In this section of the blog, I will detail how I maintained focus on the learning process to ensure I continued to acquire Kubernetes proficiency (and what lies ahead for me in learning.)
The hands-on hours I spent on the Kasten Kubernetes Learning Site was highly instrumental in my preparation for taking the Certified Kubernetes Administrator exam. This is a 2-hour practical exam that really pushes you, but it is 100% worth it. I was well-prepared: the hands-on expertise in Kubernetes and overall knowledge that the Kasten Kubernetes Learning Site labs provide definitely gave me the learning boost I needed to successfully pass the exam.
This is not to say getting to where I am today was easy! My learning process took seven months of hard work. I spent a couple of hours most nights of the week during that time, before I passed the CKA exam in December. I definitely spent a lot of time taking and retaking the Kasten Kubernetes Learning Site labs, especially the “Back up your Kubernetes Application” and “Storage and Applications in Kubernetes” labs, which are directly related to my job.
It definitely took me some time before I began to really understand what I was doing during the labs. I was mainly getting used to working with the command line in this environment then. At times when I was completing a lab, I would get repeated failure messages. I would then go back and see how I’d made mistakes with the commands. I often ended up cutting and pasting the commands, especially during the beginning, to make sure that I was correctly inputting the commands. While challenging, this was all just part of the learning experience.
The process of having access to a live cluster without having to pay a dime is something the commercial Kubernetes training courses do not offer.
I have yet to meet a person who is 100% proficient in understanding the myriad intricacies, complexities and subtleties of Kubernetes. Today, even after passing the CKA exam and becoming proficient enough to become an instructor for the Kasten Kubernetes Learning Site, I can still run into trouble. The networking component of Kubernetes is a perfect example. Every time I think I understand how networking in Kubernetes works, something new comes along to confuse me. The latest issue I faced is when managing the IP virtual server (IPVS), which is part of the linux kernel. Depending on how Kubernetes is deployed, it either leverages iptables or IPVS to do its thing, and while I’ve spent hours reading articles and blogs to figure out how it worked in the Kubernetes world, it still remains a mystery to me at times.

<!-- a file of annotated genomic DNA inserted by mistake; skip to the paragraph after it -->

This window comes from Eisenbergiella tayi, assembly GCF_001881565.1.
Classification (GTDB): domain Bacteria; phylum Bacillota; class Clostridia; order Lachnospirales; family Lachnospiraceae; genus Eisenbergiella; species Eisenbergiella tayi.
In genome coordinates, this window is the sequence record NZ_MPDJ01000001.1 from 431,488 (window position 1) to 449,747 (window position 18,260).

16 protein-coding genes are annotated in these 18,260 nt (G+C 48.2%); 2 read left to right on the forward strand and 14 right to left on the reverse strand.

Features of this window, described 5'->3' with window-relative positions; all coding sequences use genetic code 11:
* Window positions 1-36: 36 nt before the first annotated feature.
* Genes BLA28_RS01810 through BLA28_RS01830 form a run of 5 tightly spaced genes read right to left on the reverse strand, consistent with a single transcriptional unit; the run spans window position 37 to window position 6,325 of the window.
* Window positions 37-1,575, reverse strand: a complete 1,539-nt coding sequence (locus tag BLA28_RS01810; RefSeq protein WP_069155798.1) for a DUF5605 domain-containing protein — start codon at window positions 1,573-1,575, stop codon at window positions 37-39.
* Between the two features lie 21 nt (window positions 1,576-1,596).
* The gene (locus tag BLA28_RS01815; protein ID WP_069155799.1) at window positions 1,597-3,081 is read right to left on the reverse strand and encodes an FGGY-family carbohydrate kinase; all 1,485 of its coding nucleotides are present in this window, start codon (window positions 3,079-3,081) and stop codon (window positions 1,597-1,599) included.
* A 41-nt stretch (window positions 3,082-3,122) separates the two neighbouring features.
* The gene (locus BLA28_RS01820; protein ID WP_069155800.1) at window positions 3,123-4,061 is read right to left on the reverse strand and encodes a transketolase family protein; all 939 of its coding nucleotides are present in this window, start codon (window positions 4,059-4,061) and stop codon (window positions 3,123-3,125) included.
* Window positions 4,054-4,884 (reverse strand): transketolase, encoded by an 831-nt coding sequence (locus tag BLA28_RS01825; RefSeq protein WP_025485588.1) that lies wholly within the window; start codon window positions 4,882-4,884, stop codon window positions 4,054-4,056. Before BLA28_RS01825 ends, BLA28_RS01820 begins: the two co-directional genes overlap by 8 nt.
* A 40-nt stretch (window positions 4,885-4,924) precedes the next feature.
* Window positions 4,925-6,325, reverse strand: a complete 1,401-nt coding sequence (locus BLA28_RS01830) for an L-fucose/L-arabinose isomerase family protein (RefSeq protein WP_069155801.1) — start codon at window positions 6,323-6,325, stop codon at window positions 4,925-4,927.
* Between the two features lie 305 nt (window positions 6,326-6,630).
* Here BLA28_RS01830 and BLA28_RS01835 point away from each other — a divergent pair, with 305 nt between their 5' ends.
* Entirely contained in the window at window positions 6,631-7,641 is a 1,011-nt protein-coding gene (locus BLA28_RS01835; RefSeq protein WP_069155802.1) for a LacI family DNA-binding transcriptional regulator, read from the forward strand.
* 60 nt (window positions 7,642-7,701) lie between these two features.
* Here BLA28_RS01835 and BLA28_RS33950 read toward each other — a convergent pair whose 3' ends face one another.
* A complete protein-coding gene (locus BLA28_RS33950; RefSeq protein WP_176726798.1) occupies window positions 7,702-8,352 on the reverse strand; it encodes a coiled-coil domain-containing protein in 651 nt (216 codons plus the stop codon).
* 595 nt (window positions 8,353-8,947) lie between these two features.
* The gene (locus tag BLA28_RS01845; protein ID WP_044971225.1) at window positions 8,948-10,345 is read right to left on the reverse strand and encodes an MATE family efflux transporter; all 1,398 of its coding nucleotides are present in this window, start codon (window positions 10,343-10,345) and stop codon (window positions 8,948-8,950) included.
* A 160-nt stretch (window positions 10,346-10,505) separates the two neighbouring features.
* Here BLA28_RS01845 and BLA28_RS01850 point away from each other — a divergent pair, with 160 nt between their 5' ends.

This is where the Kasten Kubernetes Learning Site serves as a valuable resource to update and even refresh my skills. In many ways, it’s like a sandbox environment where I can do no harm — versus experimenting with live clusters. I have been able to continually refresh my memory on the networking component of Kubernetes management as well as other aspects of Kubernetes that are relevant to my job as a platform specialist with a focus on automation. The fact that the Kasten Kubernetes Learning Site is hands-on and free is just amazing, which is why I always refer people to it as a source of training.
As an instructor, I currently assist with beta testing new labs prior to their release to the public, to make sure they meet the criteria outlined by the creator.
I continue to rely on the Kasten Kubernetes Learning Site as a self-service reference and resource that is also highly relevant to my job. If I had to start over, I would definitely begin to take advantage of the labs first, before investing in online courses. I only wish I had access to the site when I began my Kubernetes learning journey.
Check out the free Kubernetes Learning Site to find the self-service labs that best meet your needs. Whether you’re a developer, a backend engineer or an operations specialist and are starting from scratch or need to refresh your skills, Kasten by Veeam has you covered.